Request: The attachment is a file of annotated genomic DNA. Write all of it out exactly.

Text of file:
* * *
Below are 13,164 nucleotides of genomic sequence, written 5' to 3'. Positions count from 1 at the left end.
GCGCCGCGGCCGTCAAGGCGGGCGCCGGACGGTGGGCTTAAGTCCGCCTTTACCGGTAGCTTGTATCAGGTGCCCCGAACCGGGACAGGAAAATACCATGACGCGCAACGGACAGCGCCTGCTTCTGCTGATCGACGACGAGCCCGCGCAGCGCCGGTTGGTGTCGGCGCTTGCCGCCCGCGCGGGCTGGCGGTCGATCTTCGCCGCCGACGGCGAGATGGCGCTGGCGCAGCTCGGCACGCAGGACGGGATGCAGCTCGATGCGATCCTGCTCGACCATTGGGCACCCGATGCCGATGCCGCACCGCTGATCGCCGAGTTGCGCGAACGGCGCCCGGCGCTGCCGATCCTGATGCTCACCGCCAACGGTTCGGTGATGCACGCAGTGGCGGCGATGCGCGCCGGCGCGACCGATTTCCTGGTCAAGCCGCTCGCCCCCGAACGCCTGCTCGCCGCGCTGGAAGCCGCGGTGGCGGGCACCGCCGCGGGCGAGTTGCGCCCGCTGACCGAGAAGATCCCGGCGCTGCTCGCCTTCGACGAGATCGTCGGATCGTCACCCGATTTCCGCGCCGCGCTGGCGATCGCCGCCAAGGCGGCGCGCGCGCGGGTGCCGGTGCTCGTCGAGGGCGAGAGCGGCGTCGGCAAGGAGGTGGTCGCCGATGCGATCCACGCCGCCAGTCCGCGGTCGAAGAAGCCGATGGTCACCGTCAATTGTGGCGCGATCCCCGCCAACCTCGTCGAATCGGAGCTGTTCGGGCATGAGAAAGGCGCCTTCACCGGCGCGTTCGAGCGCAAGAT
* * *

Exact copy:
Below are 13,164 nucleotides of genomic sequence, written 5' to 3'. Positions count from 1 at the left end.
GCGCCGCGGCCGTCAAGGCGGGCGCCGGACGGTGGGCTTAAGTCCGCCTTTACCGGTAGCTTGTATCAGGTGCCCCGAACCGGGACAGGAAAATACCATGACGCGCAACGGACAGCGCCTGCTTCTGCTGATCGACGACGAGCCCGCGCAGCGCCGGTTGGTGTCGGCGCTTGCCGCCCGCGCGGGCTGGCGGTCGATCTTCGCCGCCGACGGCGAGATGGCGCTGGCGCAGCTCGGCACGCAGGACGGGATGCAGCTCGATGCGATCCTGCTCGACCATTGGGCACCCGATGCCGATGCCGCACCGCTGATCGCCGAGTTGCGCGAACGGCGCCCGGCGCTGCCGATCCTGATGCTCACCGCCAACGGTTCGGTGATGCACGCAGTGGCGGCGATGCGCGCCGGCGCGACCGATTTCCTGGTCAAGCCGCTCGCCCCCGAACGCCTGCTCGCCGCGCTGGAAGCCGCGGTGGCGGGCACCGCCGCGGGCGAGTTGCGCCCGCTGACCGAGAAGATCCCGGCGCTGCTCGCCTTCGACGAGATCGTCGGATCGTCACCCGATTTCCGCGCCGCGCTGGCGATCGCCGCCAAGGCGGCGCGCGCGCGGGTGCCGGTGCTCGTCGAGGGCGAGAGCGGCGTCGGCAAGGAGGTGGTCGCCGATGCGATCCACGCCGCCAGTCCGCGGTCGAAGAAGCCGATGGTCACCGTCAATTGTGGCGCGATCCCCGCCAACCTCGTCGAATCGGAGCTGTTCGGGCATGAGAAAGGCGCCTTCACCGGCGCGTTCGAGCGCAAGAT